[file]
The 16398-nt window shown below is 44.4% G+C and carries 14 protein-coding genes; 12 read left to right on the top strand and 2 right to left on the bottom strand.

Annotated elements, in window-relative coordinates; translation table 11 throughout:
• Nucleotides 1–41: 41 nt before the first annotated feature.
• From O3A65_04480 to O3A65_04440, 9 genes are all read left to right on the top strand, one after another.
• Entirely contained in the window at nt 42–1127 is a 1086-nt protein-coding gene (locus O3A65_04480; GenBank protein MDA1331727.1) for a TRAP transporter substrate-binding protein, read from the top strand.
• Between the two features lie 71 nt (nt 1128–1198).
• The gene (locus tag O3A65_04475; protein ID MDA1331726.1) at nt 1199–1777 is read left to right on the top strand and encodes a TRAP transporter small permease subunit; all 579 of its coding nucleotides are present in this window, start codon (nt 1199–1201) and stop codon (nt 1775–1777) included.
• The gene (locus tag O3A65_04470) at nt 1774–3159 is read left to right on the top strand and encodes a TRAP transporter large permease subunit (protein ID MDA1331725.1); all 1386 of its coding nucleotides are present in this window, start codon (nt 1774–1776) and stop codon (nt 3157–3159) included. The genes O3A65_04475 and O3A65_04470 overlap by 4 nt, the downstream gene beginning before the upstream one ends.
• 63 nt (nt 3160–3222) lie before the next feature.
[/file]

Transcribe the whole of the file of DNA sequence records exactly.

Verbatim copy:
The 16398-nt window shown below is 44.4% G+C and carries 14 protein-coding genes; 12 read left to right on the top strand and 2 right to left on the bottom strand.

Annotated elements, in window-relative coordinates; translation table 11 throughout:
• Nucleotides 1–41: 41 nt before the first annotated feature.
• From O3A65_04480 to O3A65_04440, 9 genes are all read left to right on the top strand, one after another.
• Entirely contained in the window at nt 42–1127 is a 1086-nt protein-coding gene (locus O3A65_04480; GenBank protein MDA1331727.1) for a TRAP transporter substrate-binding protein, read from the top strand.
• Between the two features lie 71 nt (nt 1128–1198).
• The gene (locus tag O3A65_04475; protein ID MDA1331726.1) at nt 1199–1777 is read left to right on the top strand and encodes a TRAP transporter small permease subunit; all 579 of its coding nucleotides are present in this window, start codon (nt 1199–1201) and stop codon (nt 1775–1777) included.
• The gene (locus tag O3A65_04470) at nt 1774–3159 is read left to right on the top strand and encodes a TRAP transporter large permease subunit (protein ID MDA1331725.1); all 1386 of its coding nucleotides are present in this window, start codon (nt 1774–1776) and stop codon (nt 3157–3159) included. The genes O3A65_04475 and O3A65_04470 overlap by 4 nt, the downstream gene beginning before the upstream one ends.
• 63 nt (nt 3160–3222) lie before the next feature.